Keeping up with his prolific reputation, Blazing Gentlemen is the 16th Bob Pollard associated release of 2013, including both full-lengths and multiple singles. In a press release for the album, Pollard noted that he has “finally figured out how to write a song after 55 years”. This is a lofty claim for someone with this many releases under their belt in one year alone, but in many ways Pollard’s recent solo albums have proven to show a new burst of chops and energy, breathing life into a career that always ran the risk of becoming stagnant with an endless stream of releases.
The strongest back-to-back hits on the album come with “Extra Fools Day” and “1000 Royalty Street”. “Fools” is classic Pollard, one minute and thirty seconds of seamless chord/tempo changes (a la A Day In The Life), nonsensical lyrics about secrets in the mud, and no discernable chorus. If it weren’t for Pollard’s sugary yelps, “Royalty” would be a near-grating post punk song. With these chugging SST/Ginn-esque guitars making multiple appearances throughout Gentlemen, Uncle Bob proves to listeners that he’s not getting any softer in his old age. He’s also not losing any of his prowess – true to his word, these are some of the strongest songs that Pollard has released since his most acclaimed albums of this and previous decades.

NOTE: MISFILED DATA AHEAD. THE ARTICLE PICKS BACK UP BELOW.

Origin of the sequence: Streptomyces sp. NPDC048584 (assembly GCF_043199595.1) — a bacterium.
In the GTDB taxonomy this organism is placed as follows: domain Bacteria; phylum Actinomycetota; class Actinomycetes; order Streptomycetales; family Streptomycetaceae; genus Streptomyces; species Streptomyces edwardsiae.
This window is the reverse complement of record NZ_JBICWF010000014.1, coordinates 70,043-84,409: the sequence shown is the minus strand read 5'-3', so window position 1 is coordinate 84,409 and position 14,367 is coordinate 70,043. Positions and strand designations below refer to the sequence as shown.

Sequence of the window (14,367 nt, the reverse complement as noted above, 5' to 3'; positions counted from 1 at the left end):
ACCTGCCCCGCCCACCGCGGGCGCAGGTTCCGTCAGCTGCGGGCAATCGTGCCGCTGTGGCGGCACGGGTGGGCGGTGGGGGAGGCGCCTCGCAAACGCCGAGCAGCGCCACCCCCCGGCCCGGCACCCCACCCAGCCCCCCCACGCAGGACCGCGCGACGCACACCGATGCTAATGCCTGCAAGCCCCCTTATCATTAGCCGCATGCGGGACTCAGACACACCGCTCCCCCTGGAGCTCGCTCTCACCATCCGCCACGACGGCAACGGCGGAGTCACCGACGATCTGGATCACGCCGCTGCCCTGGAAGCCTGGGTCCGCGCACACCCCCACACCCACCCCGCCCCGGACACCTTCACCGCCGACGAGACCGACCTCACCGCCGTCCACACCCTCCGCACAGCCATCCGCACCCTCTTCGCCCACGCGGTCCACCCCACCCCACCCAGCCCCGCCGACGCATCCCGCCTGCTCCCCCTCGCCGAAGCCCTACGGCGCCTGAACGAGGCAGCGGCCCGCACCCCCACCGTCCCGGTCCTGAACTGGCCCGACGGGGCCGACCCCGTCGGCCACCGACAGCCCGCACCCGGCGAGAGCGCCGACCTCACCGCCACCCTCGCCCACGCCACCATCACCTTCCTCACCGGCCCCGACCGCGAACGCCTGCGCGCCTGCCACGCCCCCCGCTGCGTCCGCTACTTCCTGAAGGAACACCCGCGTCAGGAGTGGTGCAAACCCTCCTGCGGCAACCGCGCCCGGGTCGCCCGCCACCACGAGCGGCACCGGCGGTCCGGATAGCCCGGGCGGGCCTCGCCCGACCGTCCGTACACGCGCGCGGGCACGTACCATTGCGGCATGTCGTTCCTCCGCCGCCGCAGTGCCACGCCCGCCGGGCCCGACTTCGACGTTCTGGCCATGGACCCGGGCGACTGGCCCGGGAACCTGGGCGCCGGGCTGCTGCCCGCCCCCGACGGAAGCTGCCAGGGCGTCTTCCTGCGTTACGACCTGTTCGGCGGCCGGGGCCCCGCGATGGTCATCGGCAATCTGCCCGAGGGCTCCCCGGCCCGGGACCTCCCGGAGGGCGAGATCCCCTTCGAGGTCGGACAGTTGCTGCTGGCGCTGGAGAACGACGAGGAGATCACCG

Towards the middle/end of the record, Pollard embraces his inner psych-rocker. “Tonight’s The Rodeo” is a paisley underground romp with clean, chorused guitars and constant vocal harmonies. Lyrics here make reference to being ‘pregnant with love’, which is the type of nonsexual babble you might find on something from the same era but sounds much more sincere. “Tea People” is a brief tip of the cap to Nuggets and a beacon for pop-psych fans: straight-time guitar and wordless ‘bah-bah-bah’ backing vocals.
Blazing Gentlemen is a 30-minute journey through a number of genres and GBV-isms, and will no doubt bring back anyone who has written Pollard off in recent years. If you buy one of his records this year, make it this one (or, alternately, his two Circus Devils full lengths, which dropped a few weeks earlier).